Control of H5N1 in poultry is achieved using H5N2 inactivated vaccines. This strategy enables detection of H5N1 infections in vaccinated poultry using tests known as DIVA (differentiation of infected from vaccinated animals). Several approaches were undertaken to generate cheap, reliable and robust DIVA tests suitable for application on a large scale (Objective 2). Three H5N1 proteins, neuraminidase (N1), NS1 and M2 were evaluated as DIVA antigens. The N1 was purified and used in an immunoassay with a range of reference and field sera. Results showed that N1-based test could differentiate between vaccinated and non-vaccinated chickens however it could not be used for DIVA because of cross-reactive antibodies. This work was undertaken in Bbalitvet and a paper describing this work has been submitted for publication. The NS1 and M2 proteins are present in infected but not in vaccinated chickens, and are therefore good candidates for DIVA strategy. Both proteins are however difficult to obtain in sufficient quantities, and cheaply. We evaluated different in vitro expression systems to generate NS1 and M2 in large quantities and sufficient test specificity. Comparison of five expressed proteins identified one M2 construct that was able to differentiate infected and vaccinated chicks, with minimal non-specific reactions. Further modifications to this M2 construct are being made to produce a robust and simple DIVA test for routine diagnostic applications in Indonesia.
Information from this project contributes to showing that currently used vaccines are controlling H5N1 efficiently and that Sector 3 does not contribute to maintenance of H5N1 in the environment; therefore no need to curtail or re-structure this sector. Application of the DIVA test will support vaccination as an effective strategy potentially resulting in eradication, the goal of the currently implemented strategy.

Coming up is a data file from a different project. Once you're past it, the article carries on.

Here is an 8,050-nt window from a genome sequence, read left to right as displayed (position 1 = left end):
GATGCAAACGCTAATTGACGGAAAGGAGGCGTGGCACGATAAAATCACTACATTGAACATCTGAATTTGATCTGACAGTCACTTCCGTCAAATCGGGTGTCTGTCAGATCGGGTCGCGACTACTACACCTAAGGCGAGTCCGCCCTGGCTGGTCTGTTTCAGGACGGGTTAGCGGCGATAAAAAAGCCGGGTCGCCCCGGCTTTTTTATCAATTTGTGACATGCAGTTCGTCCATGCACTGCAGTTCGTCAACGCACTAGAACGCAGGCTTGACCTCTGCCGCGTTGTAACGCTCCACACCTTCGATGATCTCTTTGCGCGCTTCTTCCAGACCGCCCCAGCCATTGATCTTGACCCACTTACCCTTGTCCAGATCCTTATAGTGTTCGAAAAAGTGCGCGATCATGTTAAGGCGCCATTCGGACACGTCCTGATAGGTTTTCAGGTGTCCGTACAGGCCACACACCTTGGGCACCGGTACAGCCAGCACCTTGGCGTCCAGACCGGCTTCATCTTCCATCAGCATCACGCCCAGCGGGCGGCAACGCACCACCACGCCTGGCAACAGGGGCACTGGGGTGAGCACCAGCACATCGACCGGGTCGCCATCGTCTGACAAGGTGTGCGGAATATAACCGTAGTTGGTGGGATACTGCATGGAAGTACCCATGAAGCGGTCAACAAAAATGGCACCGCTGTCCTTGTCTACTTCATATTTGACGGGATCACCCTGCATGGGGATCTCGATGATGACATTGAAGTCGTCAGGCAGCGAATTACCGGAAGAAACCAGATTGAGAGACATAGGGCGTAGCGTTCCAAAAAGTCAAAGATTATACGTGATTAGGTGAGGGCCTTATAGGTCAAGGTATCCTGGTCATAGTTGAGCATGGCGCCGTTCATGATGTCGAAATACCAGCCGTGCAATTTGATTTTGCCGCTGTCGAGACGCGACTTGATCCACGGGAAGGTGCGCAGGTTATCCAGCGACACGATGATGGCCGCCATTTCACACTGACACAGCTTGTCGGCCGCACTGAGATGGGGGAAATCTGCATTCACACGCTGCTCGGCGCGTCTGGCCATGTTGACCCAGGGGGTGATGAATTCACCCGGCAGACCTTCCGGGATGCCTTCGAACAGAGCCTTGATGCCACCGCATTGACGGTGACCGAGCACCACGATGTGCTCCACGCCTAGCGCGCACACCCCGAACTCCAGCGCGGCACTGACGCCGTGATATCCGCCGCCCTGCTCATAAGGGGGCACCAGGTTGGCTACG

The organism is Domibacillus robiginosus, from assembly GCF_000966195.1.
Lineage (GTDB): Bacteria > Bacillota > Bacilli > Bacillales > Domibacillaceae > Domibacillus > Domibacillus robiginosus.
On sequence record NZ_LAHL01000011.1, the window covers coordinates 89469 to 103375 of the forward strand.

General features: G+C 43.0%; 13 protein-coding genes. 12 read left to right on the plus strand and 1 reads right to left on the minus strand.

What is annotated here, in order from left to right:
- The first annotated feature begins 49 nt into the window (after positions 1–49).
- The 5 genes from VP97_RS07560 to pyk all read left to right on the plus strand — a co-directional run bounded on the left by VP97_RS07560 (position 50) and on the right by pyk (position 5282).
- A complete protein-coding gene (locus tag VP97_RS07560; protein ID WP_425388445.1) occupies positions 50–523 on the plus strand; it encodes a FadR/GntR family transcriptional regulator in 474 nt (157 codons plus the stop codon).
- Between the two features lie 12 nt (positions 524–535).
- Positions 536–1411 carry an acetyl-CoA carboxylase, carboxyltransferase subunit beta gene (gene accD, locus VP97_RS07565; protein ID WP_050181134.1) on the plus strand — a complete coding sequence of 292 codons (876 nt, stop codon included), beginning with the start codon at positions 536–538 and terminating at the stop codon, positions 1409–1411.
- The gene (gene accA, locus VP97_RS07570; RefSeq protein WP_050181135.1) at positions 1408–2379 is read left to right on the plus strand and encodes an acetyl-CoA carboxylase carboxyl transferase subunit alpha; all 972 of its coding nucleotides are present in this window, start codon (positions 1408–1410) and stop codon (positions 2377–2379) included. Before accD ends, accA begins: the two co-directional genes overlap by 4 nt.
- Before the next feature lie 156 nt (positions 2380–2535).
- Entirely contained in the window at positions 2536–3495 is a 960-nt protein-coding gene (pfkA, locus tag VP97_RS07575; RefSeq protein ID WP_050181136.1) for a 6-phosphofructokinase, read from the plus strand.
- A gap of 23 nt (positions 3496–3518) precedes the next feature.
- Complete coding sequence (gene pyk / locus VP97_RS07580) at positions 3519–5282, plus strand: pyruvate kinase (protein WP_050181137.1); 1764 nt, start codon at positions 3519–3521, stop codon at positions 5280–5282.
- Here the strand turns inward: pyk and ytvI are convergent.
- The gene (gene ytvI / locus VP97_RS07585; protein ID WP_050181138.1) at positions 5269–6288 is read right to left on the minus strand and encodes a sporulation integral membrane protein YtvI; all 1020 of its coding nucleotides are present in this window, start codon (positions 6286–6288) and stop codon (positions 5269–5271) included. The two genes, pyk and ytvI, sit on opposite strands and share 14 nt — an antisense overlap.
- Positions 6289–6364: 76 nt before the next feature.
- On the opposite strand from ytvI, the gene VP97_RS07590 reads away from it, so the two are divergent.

During the period a John Allwright Fellow, commenced postgraduate study leading to Master of Veterinary Science. One project team member received training in Australia. Workshops on sampling for epidemiological survey were held with staff from two Disease Investigation Centres in West Java. One paper was accepted for publication. Three team members attended the 7th International Symposium on Avian Influenza, at the University of Georgia, Athens, USA. The Annual Project Meeting was held in Bbalitvet, Bogor, in March 2009.
The presence of H5N1 influenza virus in South East Asia, including Indonesia, is a potential source for transmission to Australia. Incursion and spread of H5N1 in Australia would represent a significant threat to public health and also to the profitability and sustainability of the local poultry industry. Australian Government is vitally interested in upgrading the readiness and strengthening the technical capability to respond effectively to H5N1 incursion. This project contributes to the national capacity building in several areas including disease monitoring and better understanding of the epidemiology of disease, capabilities that will help in formulating better response to the disease. Research links with Indonesia offer unique opportunity to broaden the knowledge and skill base in dealing with a quickly changing viral pathogen, experience applicable to other zoonotic agents and pathogens of veterinary importance in Australia.